25 November 2023


EJU Get Together in Venray


There are almost 300 judoka from over 25 countries travelled to Venray for the first ever EJU Get Together event. It is the first adaptive competition with the support of the EJU, however, most attendees have been involved in this project for decades. Two overseas countries, Brazil and Japan, travelled over 30 hours to partake with some of them spending shorter time in the country than up in the air.

Coach and Physiotherapist of the Brazilian Adaptive Judo Team, Mr. Julio Cesar Arau Jo. © Carlos Ferreira

Coach and Physiotherapist of the Brazilian Adaptive Judo Team, Mr. Julio Cesar Arau Jo has 20 years of experience in this specialised field. Their team gathered from different spots of Brazil, including Rio de Janeiro Sao Paolo, Santa Catarina and Rio Grande do Sul. Travelling with disability, especially for wheelchair users is not a straightforward process and requires greater extent of time, planning, safety precautions, understanding and obliging by the rules of each airline whilst organising a sum of paperwork. All in all, it is indubitably not the case of rocking up to the gates with a cup of coffee, therefore, the presence of these nations is remarkably appreciated. Mr. Cesar Arau Jo explains further,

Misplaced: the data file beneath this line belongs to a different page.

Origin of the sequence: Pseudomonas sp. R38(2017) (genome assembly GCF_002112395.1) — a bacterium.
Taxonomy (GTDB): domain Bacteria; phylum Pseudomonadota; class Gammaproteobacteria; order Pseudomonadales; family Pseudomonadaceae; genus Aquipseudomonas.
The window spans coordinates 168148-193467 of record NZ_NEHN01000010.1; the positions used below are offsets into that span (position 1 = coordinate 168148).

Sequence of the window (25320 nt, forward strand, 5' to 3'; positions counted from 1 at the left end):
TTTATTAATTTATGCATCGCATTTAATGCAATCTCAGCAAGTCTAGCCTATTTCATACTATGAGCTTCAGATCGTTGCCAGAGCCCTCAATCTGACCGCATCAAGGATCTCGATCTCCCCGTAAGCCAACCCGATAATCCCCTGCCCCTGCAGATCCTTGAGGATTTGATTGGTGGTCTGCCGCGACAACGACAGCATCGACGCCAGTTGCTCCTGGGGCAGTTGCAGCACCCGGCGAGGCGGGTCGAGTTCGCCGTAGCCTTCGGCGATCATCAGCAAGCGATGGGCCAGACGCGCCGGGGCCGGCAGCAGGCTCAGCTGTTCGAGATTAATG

The group we have here, some of them already participated at international events for others it is their first time. In Brazil judo is very strong at the clubs and the country is big in size so it is very difficult to create interaction amongst them on a regular basis. Some manages by sponsorship from political side, private sector, and the clubs. As per the travel, it was a long journey. We flew via Zurich and Dusseldorf before driving to Venray. We are slightly at ease thought as almost all athletes have a family member with them which is reassuring for us. Judo is family after all.

He goes on to discussing the tournament;

The organisation here is excellent, the atmosphere is very friendly, yet we are not losing the competition side so it’s great. We organise regular adaptive judo tournaments locally across different parts of Brazil. My city (Centro Mano Imperatriz) is the same size as Venray, and I am eager to host an event as such.

It was a dream for the Brazilian team to return to the Netherlands after a decade and will make the most of their lengthy journey before heading back home on Tuesday, after some well-deserved tourist activities. The Japanese team went through a similarly experience, travelling via Istanbul and Dusseldorf to join this unique gathering. The team is supported on site by the Japanese ambassador in the Netherlands, His Excellency Mr. MINAMI Hiroshi, who is rather impressed of the event;

I would like to extend my sincere thanks for the invitation, and I am very happy to be in this town. I am very impressed about the competition and the activities which have been going on for 25 years. In terms of judo, the Netherland is a special country because in 1964 at the first Olympic Games in Tokyo, Anton Geesink was a champion and whilst it was shocking to the Japanese it was also when judo really became international sport. Once again, thank you for the invitation, I am looking forward to watch the rest of the event. 

Japanese ambassador in the Netherlands, His Excellency Mr. MINAMI Hiroshi © Carlos Ferreira

Author: Szandra Szogedi